We all need guides. It's impossible to go through life without them... not if we want to gain as much from our life experiences as possible.
Who guides you? In what way?
"The Guide is definitive. Reality is frequently inaccurate." -- Douglas Adams
Monday, June 28, 2010
Knowing that such a jersey would cost $100 or more, Larry decides to explore a cheaper option: knockoff jerseys sold by street peddlers.
So he finds a good deal on a jersey, but it comes with a catch. The peddler asks him to deliver a jersey to an address in Harlem. Without thinking, Larry immediately reacts. "No!" he says. Seeing the peddler's shocked expression, Larry quickly understands that his reaction is inappropriate, and makes him appear racist.
Larry dislikes others thinking badly of him; smiling, he attempts this explanation: "I don't want the glory."
Have you ever used humility as a defense or as an excuse?
"If you tell the truth about how you're feeling, it becomes funny." -- Larry David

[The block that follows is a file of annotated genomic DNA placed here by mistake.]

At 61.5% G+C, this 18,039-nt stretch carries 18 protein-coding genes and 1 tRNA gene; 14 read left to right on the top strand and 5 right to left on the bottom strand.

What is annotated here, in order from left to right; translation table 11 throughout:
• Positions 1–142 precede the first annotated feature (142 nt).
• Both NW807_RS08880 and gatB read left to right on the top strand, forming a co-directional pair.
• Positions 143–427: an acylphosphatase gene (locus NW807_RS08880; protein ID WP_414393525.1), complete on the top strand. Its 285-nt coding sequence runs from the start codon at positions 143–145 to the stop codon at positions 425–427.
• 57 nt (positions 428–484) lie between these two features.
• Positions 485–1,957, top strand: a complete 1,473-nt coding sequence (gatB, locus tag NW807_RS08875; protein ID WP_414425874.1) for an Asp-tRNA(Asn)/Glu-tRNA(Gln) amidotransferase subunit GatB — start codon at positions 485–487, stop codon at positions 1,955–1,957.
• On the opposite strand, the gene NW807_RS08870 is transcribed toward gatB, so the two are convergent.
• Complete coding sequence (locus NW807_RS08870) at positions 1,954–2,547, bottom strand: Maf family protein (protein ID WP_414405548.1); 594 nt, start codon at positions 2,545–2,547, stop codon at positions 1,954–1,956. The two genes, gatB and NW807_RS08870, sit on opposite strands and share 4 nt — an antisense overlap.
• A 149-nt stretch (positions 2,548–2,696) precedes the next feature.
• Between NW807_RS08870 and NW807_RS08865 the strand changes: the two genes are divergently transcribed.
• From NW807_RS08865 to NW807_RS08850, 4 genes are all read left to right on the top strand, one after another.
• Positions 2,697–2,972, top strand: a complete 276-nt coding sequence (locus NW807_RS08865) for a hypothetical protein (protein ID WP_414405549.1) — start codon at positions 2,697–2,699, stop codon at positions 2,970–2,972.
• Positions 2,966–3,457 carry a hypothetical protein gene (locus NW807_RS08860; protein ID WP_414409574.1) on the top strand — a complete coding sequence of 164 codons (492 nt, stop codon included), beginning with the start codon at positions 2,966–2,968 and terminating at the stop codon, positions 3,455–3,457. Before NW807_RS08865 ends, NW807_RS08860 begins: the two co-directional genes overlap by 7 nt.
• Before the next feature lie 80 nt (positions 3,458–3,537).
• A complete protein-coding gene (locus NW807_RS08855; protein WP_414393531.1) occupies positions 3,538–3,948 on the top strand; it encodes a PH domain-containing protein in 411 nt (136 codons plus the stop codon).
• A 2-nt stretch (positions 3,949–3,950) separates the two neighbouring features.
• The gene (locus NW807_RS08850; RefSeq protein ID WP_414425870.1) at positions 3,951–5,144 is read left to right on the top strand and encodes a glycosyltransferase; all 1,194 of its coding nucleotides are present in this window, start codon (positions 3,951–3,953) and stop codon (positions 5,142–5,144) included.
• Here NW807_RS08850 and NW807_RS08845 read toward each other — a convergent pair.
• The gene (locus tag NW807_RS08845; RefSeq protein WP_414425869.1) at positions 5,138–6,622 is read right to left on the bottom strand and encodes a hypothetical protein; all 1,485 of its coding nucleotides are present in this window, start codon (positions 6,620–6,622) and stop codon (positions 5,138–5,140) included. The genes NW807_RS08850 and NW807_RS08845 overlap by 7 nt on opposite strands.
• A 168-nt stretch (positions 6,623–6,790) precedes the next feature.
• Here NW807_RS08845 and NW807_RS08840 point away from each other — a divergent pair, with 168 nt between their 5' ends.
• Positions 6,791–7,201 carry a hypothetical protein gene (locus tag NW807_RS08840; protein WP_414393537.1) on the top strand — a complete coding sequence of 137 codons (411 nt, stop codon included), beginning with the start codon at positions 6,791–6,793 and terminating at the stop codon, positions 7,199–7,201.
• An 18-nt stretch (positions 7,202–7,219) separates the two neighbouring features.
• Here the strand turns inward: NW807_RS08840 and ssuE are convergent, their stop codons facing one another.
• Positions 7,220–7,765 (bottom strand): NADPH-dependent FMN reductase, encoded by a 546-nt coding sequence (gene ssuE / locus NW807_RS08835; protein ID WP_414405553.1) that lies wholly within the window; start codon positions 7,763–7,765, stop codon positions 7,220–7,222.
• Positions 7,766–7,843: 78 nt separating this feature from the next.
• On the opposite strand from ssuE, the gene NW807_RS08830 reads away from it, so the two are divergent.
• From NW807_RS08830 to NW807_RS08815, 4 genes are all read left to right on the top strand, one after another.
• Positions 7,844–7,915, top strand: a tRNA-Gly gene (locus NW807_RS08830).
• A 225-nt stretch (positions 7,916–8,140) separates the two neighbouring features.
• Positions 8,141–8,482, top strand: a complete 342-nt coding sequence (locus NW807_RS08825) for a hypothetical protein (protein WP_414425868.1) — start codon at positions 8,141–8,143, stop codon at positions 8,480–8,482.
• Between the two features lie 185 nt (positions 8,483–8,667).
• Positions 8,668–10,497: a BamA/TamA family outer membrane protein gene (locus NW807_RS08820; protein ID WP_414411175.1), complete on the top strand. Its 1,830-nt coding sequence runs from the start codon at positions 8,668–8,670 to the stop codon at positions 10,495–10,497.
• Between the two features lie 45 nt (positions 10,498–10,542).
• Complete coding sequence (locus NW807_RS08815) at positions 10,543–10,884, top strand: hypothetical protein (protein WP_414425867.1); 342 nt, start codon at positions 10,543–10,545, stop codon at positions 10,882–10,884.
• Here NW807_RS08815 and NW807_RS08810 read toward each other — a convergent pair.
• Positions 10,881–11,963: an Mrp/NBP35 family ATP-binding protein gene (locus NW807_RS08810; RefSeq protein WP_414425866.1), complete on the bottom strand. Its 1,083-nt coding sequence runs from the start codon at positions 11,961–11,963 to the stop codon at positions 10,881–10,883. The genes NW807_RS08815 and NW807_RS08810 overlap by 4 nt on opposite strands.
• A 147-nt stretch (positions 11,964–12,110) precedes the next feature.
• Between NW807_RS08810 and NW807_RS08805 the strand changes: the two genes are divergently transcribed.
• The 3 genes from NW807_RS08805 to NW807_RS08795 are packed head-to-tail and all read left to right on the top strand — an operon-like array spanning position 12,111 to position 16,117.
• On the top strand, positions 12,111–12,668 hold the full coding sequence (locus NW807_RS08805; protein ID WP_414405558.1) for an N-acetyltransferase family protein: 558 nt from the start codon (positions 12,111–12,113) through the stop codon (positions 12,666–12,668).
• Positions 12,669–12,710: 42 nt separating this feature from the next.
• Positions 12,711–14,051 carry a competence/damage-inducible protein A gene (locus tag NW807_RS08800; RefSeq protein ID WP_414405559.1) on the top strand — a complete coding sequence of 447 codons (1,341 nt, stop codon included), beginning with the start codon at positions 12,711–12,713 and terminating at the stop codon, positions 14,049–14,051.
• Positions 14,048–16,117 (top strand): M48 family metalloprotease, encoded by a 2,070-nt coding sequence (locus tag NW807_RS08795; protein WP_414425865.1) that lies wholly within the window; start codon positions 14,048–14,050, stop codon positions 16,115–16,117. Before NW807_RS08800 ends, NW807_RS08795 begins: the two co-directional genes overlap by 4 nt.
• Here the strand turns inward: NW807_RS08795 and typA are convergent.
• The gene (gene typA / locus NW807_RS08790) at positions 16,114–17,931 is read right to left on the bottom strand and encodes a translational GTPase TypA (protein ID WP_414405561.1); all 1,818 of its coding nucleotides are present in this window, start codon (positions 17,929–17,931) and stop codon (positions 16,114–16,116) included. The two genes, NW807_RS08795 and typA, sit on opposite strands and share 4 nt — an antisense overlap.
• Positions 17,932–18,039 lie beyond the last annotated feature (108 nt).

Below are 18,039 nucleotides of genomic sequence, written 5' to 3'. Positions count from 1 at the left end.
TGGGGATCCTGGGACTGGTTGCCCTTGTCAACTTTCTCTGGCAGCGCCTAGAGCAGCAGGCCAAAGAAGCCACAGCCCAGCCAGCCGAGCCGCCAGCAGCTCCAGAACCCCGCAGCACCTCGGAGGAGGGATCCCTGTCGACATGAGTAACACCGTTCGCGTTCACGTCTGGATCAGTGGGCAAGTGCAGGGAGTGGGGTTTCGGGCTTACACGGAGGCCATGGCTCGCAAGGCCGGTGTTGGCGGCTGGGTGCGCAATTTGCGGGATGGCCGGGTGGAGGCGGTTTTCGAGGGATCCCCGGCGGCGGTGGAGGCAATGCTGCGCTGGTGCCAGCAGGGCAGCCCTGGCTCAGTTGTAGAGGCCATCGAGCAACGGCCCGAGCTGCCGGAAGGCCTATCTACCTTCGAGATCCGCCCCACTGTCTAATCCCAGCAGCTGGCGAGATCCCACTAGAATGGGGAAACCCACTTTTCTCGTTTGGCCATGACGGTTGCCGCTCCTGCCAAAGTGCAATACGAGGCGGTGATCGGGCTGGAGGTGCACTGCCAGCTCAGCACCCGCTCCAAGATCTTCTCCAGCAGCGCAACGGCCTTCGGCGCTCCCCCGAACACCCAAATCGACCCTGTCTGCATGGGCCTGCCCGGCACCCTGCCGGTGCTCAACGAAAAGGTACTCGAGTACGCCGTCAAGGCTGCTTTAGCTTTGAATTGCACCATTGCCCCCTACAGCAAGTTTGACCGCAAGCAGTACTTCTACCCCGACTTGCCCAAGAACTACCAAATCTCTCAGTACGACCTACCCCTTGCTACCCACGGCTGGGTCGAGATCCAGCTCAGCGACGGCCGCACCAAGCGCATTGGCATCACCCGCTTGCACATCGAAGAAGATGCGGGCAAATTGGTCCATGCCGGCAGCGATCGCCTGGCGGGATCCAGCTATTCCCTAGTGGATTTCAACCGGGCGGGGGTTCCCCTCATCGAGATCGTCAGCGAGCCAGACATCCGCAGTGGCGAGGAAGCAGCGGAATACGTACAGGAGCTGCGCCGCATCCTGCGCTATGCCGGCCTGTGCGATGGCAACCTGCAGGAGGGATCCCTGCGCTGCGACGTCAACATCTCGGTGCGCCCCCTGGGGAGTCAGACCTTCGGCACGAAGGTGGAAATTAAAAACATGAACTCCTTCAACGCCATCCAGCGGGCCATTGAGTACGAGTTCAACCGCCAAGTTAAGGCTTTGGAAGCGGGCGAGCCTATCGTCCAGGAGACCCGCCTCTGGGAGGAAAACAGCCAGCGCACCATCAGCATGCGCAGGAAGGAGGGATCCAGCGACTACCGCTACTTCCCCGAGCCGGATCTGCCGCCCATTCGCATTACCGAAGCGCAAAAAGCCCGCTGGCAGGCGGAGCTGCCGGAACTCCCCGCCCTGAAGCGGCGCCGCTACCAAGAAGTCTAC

Saturday, May 22, 2010
Friday, May 21, 2010
Thursday, May 20, 2010
Friday, April 23, 2010
Example: I ask my students if they listen to 50 Cent. "Yes," one volunteers, "like in 6th grade!" Doing some quick math, I realize that for her, 6th grade is five years ago. For her, five years is the difference between grade school and sitting in the college classroom. For me, five years is the difference between being married 5 years and being married 10 years.
So, much has occurred in my life in the past five years -- much more than I might have initially appreciated when I first stopped to consider the five year time span. Nevertheless, the perception of time slows down as we age, don't you think? Think about it rationally. To a 17 year old, 5 years represents 30% of a lifetime; for a 36 year old, 5 years is only 14%. Thus, 5 years as a length of time is twice as significant to my students than it is for me.
Friday, March 12, 2010